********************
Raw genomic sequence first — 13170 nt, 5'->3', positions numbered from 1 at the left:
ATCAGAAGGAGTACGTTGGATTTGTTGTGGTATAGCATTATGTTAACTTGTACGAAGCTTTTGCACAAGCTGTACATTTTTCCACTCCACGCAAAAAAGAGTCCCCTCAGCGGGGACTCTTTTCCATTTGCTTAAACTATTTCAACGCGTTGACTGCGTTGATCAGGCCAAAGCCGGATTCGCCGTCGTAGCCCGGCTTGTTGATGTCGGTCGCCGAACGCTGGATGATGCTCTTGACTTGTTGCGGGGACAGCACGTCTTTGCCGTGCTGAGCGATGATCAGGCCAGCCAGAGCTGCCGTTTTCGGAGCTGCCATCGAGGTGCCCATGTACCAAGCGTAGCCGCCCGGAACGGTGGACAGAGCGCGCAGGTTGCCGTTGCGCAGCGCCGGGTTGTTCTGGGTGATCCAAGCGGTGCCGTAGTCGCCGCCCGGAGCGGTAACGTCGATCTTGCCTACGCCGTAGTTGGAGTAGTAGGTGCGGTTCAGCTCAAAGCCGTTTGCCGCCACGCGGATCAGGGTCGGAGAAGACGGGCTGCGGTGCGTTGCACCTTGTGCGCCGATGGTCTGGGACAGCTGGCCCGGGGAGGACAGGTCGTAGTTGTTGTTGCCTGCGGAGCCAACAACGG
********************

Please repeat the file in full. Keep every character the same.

Raw genomic sequence first — 13170 nt, 5'->3', positions numbered from 1 at the left:
ATCAGAAGGAGTACGTTGGATTTGTTGTGGTATAGCATTATGTTAACTTGTACGAAGCTTTTGCACAAGCTGTACATTTTTCCACTCCACGCAAAAAAGAGTCCCCTCAGCGGGGACTCTTTTCCATTTGCTTAAACTATTTCAACGCGTTGACTGCGTTGATCAGGCCAAAGCCGGATTCGCCGTCGTAGCCCGGCTTGTTGATGTCGGTCGCCGAACGCTGGATGATGCTCTTGACTTGTTGCGGGGACAGCACGTCTTTGCCGTGCTGAGCGATGATCAGGCCAGCCAGAGCTGCCGTTTTCGGAGCTGCCATCGAGGTGCCCATGTACCAAGCGTAGCCGCCCGGAACGGTGGACAGAGCGCGCAGGTTGCCGTTGCGCAGCGCCGGGTTGTTCTGGGTGATCCAAGCGGTGCCGTAGTCGCCGCCCGGAGCGGTAACGTCGATCTTGCCTACGCCGTAGTTGGAGTAGTAGGTGCGGTTCAGCTCAAAGCCGTTTGCCGCCACGCGGATCAGGGTCGGAGAAGACGGGCTGCGGTGCGTTGCACCTTGTGCGCCGATGGTCTGGGACAGCTGGCCCGGGGAGGACAGGTCGTAGTTGTTGTTGCCTGCGGAGCCAACAACGG